Nov 08, 2012 Aspasia rated it really liked it
Focuses on upper middle class Southern white women during the Civil War: these womens' lives were turned upside down when their men were conscripted and they had to run the plantations, control the slaves and their own children, deal with a government that failed them, and make do with little books, food, or other needed supplies. These women were raised to submissive ladies and a massive war did not prepare them for the harsh realities of life.
Mar 30, 2016 Rochelle rated it really liked it
I really enjoyed this book as part of my 2016 reading challenge to read all the books in Blight's Civil War class.
Tom Darrow
Jul 11, 2011 Tom Darrow rated it really liked it  ·  review of another edition
Debunks a lot of the myths about women in the south during the Civil War (such as women chipping in full scale with war production) while supporting other stereotypes (trying to maintain their sense of style, complete with ball gowns). Great study of an often-ignored demographic and even though the author has a chance to be outwardly feminist, she paints a fair and well-researched picture.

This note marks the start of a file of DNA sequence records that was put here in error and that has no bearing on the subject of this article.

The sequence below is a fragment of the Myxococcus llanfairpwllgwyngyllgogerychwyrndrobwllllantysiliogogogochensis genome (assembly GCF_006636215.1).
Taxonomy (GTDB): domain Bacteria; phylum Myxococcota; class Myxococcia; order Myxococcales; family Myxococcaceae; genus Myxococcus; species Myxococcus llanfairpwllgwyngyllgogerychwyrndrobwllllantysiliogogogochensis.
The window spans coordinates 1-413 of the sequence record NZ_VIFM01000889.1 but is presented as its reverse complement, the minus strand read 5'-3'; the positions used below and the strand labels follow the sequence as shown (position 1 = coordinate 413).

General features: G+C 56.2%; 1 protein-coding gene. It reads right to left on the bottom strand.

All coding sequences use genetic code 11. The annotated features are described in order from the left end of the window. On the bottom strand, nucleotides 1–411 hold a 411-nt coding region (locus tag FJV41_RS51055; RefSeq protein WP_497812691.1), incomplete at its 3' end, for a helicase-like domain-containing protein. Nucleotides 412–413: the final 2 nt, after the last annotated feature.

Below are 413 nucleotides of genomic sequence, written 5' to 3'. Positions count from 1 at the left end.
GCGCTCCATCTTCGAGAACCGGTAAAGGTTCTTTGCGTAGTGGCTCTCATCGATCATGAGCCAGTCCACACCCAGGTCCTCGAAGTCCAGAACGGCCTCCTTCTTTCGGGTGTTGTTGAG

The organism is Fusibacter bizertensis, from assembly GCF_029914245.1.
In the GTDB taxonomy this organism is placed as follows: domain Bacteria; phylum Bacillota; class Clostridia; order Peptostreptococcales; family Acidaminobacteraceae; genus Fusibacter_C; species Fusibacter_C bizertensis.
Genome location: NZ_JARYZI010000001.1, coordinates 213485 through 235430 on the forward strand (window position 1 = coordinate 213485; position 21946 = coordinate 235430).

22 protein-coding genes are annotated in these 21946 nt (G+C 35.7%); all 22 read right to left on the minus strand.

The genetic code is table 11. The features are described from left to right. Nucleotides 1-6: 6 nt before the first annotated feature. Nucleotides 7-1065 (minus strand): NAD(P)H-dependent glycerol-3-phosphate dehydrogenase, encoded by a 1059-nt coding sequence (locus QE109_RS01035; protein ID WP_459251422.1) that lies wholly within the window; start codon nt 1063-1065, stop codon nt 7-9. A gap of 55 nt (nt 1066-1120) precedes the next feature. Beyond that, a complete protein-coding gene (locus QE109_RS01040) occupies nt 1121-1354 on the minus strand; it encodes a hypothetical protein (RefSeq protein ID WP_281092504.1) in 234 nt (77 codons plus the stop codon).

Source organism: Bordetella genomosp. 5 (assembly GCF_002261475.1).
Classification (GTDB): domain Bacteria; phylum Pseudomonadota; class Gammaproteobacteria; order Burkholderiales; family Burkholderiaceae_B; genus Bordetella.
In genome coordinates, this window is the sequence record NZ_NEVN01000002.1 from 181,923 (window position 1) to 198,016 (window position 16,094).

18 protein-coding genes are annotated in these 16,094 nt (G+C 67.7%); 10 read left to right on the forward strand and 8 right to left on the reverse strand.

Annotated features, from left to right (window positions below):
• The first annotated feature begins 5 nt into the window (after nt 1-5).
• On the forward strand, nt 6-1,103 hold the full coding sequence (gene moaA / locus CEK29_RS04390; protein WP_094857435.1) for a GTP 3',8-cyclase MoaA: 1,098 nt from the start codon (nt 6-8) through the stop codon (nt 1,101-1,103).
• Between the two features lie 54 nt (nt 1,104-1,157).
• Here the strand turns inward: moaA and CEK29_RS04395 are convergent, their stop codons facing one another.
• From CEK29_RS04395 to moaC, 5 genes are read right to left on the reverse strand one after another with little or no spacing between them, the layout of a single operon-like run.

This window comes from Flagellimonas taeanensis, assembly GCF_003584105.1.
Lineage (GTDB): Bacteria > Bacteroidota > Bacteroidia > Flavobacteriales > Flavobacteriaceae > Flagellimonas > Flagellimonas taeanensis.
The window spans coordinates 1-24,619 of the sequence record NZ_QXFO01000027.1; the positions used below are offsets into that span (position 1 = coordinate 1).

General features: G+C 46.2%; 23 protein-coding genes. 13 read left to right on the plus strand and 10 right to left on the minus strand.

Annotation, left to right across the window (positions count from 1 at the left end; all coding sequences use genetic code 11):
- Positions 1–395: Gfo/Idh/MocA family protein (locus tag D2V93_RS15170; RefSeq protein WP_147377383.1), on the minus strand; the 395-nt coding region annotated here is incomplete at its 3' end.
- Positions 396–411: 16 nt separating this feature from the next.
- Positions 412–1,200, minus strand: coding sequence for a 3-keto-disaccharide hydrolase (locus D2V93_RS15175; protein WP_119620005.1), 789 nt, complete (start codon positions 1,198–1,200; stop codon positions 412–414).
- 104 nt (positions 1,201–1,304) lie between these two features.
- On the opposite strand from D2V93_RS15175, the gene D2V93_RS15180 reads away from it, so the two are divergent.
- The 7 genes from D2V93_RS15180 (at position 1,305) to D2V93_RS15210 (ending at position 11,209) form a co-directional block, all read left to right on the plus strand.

Jun 07, 2013 Eve rated it liked it
interesting book, but sort of strange to spend all that time discussing male/female roles, cross dressing etc and never once even mention the possibility of lesbian relationships in the south? published 1996, was this so not yet on the radar in academic circles?!? does not one diary or journal ever allude to such possibilities? really?!?
Mar 23, 2016 Debbie rated it really liked it
A great book to read if your a history buff! It tells the hardship An struggles the woman went through during the war. Tell the stories of how woman became liberated during and after the war. They were left to care for the children and slaves and keep the family homes running. It was an amazing and inspiring story.
Mar 07, 2011 Tara rated it liked it
Shelves: history
Interesting material--thus the 3 stars--but the writing style wasn't my favorite. The author's writing reminded me of my own 11th grade english essays (i.e. Not Good): a grouping of quotes interspersed with my own ideas and "interpretations." Good info, but really not that fun to read.